We test the whole end-to-end solution. The testing environment covers the receiver/transmitter process and we check and validate the information exchange and host platform. Every OB participant has to pass conformity tests to ensure their solutions are configured correctly. If they’re not, their APIs will need to be adjusted.
Clients using our OB solution have access to a consent engine which provides them with regulatory compliant APIs. When PIX, the Brazilian instant payment tool, was integrated into phase three (covering services and payments), Sensedia was tasked with developing the API that would give participating organisations the data sharing consent they needed.
In addition to the consent engine, Sensedia’s solutions are compliant with the Financial API RW protocol, which all OB technology platforms must follow. Those that don’t will need to build one or source a ready-made solution.
It’s fantastic to help companies manage their APIs and systems’ integration. By opening their APIs to third-parties we’re creating a new platform for partnerships and facilitating business growth. Working on the regulatory side is a big responsibility, and we, like our clients, understand this role and the pressure it brings, but we’re excited with all that we’ve been seeing and what lies ahead.
Sensedia is also a member of the US-based Financial Data Exchange (FDX), an industry-wide organisation with over 200 members representing financial companies, data aggregators, fintechs, payment networks, consumer and industry groups, utilities and other stakeholders.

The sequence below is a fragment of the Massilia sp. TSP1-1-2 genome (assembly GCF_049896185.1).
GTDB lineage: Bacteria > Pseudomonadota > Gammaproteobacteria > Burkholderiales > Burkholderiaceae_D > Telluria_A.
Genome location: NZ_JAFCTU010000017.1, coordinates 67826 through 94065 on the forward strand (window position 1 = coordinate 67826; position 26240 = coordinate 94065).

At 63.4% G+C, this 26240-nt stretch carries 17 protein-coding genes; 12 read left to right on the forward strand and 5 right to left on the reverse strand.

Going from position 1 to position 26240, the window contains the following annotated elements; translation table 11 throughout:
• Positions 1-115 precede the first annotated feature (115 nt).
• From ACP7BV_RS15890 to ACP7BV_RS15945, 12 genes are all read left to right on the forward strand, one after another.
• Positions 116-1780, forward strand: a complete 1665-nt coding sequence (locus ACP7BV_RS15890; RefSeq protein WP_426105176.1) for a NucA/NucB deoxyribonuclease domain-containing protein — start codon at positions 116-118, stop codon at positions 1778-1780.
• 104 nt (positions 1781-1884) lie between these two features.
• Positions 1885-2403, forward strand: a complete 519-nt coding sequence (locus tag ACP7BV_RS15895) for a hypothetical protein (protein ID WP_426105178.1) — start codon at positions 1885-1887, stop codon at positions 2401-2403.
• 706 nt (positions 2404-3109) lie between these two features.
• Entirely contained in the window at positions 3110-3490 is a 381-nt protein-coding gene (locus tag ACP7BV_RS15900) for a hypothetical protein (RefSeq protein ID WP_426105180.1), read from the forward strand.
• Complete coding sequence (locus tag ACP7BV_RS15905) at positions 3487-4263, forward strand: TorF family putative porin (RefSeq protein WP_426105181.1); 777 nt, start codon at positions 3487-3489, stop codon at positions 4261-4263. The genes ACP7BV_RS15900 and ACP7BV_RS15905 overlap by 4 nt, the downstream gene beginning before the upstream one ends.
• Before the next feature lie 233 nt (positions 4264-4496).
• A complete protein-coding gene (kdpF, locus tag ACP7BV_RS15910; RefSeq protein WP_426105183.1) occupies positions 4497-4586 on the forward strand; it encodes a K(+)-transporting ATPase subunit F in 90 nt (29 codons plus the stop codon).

Members define and promote the adoption of common, interoperable and royalty-free FDX API standards for financial data sharing (the foundation of global OB/OF) and its goal is to enhance consumer and business control of financial data, prioritising five core data sharing principles; control, access, transparency, traceability and security.
FDX says 22 million consumer accounts are now using the FDX API.
Companies ‘ahead of the pack’ not only have the IT tools in place to connect with and extend their ecosystems, they’re evolving into Banking as a Service (BaaS) providers, as is the case of one of our clients, Banco Original (BO).
In 2016, the personal and corporate bank was one of the first to connect BOT to its Facebook Messenger, Instagram and Whatsapp accounts. BO launched its BaaS platform in 2019; the same year it introduced the first 100% digital account.
Having digitalised its services, in order to share them across a wider ecosystem, BO partnered with Sensedia.
We helped BO structure its BaaS model and open APIs for third-parties to connect to, focusing on governance, standardising exposed APIs, and migrating APIs and services associated with bill payment, card operations (including BOT-connected systems) and account management.
After moving everything onto a single interface, Sensedia formatted, structured, organised and documented all BO’s APIs, enabling BO to maintain and build new APIs in the future.
The Brazilian bank now has an API management platform that’s flexible and simple, and in addition to its service provision, which includes money withdrawal using QR codes, investment platforms, insurance, mobile phone top-ups and payment machine supply, BO supports PicPay – Brazil’s largest digital wallet provider (34 million users) – and runs an Original Hub Unit, managing 50+ partnership arrangements with fintechs.
In January 2019, at the start of its digital journey, BO had 700,000 account holders; at the start of 2021 this had grown to 4 million, an increase of 571%.
OB is changing the global financial services landscape and innovators at the start of their journey are giving customers access to a wider range of financial products and services via new partners on their ecosystems. Sensedia is currently supporting 21 clients in their OB journey and I’m proud our work is helping to build and secure the future of financial institutions.